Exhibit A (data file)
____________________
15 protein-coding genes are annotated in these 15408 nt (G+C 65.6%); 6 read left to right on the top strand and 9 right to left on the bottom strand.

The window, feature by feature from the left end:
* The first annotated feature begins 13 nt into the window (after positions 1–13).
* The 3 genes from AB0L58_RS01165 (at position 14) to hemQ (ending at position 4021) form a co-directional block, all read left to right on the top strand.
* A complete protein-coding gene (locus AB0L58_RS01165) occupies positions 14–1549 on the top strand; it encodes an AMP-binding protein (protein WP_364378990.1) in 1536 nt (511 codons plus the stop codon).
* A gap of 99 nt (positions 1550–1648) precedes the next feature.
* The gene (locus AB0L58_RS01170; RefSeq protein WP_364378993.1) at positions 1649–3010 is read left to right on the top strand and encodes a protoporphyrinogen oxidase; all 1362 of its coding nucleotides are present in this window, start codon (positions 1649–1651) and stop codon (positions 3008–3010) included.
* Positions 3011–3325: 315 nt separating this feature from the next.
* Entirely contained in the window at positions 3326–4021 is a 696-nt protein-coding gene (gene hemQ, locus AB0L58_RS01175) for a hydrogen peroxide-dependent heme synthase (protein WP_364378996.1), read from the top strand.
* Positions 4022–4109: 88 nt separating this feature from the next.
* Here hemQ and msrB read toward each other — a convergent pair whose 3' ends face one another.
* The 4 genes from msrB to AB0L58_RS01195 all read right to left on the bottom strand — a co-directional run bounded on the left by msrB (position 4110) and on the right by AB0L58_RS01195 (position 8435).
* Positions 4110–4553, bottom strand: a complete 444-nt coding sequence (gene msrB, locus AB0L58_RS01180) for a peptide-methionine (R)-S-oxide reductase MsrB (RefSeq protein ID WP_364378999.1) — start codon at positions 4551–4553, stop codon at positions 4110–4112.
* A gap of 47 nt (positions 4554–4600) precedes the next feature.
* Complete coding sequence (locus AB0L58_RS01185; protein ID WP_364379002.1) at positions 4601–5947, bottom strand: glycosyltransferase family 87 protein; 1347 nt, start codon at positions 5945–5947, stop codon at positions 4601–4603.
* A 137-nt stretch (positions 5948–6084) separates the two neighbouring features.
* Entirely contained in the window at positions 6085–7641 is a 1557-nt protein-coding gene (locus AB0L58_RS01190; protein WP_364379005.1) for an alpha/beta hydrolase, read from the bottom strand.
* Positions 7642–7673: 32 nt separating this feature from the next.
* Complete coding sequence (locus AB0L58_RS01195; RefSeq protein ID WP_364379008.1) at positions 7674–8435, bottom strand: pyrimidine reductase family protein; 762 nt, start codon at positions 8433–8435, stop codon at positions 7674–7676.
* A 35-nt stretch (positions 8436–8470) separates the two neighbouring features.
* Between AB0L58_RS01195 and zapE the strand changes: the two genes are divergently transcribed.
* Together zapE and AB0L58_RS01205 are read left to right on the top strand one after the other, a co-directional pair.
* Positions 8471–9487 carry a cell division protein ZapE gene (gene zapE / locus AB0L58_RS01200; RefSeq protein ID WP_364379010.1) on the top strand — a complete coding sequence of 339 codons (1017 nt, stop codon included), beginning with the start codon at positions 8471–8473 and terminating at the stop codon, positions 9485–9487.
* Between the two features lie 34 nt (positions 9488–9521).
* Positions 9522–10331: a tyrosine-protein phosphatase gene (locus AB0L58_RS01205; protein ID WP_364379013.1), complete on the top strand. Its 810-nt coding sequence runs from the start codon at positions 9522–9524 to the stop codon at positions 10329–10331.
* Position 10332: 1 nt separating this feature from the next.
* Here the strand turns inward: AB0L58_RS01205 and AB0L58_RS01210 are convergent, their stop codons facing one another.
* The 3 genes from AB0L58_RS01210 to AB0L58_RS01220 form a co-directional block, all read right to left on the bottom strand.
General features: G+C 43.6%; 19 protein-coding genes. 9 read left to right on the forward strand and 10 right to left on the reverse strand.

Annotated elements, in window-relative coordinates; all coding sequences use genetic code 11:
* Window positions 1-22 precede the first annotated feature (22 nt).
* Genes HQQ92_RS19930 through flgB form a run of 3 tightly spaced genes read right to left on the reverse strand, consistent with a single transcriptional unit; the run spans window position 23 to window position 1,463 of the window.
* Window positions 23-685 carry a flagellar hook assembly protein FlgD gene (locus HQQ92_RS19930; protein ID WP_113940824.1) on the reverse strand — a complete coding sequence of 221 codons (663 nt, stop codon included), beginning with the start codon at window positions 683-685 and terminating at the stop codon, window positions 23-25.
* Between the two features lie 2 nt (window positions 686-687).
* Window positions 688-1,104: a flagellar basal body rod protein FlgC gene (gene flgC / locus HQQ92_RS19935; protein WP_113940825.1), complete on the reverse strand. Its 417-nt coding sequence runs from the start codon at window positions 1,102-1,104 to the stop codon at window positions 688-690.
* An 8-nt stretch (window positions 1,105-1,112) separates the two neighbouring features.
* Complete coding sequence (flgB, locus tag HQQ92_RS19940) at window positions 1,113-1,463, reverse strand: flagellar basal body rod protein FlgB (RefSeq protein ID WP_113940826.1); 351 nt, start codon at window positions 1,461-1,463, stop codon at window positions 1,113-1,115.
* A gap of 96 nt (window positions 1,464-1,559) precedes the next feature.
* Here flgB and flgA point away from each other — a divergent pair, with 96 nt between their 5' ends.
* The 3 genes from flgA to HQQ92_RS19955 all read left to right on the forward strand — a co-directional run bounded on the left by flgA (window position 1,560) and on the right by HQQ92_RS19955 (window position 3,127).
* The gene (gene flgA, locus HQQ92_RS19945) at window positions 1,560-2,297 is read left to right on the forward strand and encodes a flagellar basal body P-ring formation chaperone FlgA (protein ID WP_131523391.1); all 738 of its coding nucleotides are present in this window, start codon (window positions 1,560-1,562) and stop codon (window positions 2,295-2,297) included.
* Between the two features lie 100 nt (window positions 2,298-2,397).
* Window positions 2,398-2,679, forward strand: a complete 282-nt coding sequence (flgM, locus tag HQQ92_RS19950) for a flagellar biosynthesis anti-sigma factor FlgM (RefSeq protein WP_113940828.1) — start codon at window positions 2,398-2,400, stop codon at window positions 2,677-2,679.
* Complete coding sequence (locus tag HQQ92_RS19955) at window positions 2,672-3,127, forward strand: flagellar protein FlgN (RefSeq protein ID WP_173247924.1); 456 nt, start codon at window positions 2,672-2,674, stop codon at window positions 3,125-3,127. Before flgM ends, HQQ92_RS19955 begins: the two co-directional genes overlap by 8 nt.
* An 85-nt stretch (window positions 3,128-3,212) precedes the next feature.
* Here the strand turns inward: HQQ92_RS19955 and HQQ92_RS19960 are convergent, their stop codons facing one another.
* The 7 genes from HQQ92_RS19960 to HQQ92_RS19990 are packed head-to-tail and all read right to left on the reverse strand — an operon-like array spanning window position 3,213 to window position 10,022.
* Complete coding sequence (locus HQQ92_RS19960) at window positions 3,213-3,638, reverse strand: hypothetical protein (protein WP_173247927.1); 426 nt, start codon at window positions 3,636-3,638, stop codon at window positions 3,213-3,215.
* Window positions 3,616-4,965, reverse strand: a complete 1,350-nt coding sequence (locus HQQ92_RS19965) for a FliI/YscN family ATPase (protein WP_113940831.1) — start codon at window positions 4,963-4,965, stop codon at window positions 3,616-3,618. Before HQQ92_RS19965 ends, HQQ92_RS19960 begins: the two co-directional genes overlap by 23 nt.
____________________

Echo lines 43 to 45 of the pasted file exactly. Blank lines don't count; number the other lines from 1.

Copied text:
* Window positions 2,398-2,679, forward strand: a complete 282-nt coding sequence (flgM, locus tag HQQ92_RS19950) for a flagellar biosynthesis anti-sigma factor FlgM (RefSeq protein WP_113940828.1) — start codon at window positions 2,398-2,400, stop codon at window positions 2,677-2,679.
* Complete coding sequence (locus tag HQQ92_RS19955) at window positions 2,672-3,127, forward strand: flagellar protein FlgN (RefSeq protein ID WP_173247924.1); 456 nt, start codon at window positions 2,672-2,674, stop codon at window positions 3,125-3,127. Before flgM ends, HQQ92_RS19955 begins: the two co-directional genes overlap by 8 nt.
* An 85-nt stretch (window positions 3,128-3,212) precedes the next feature.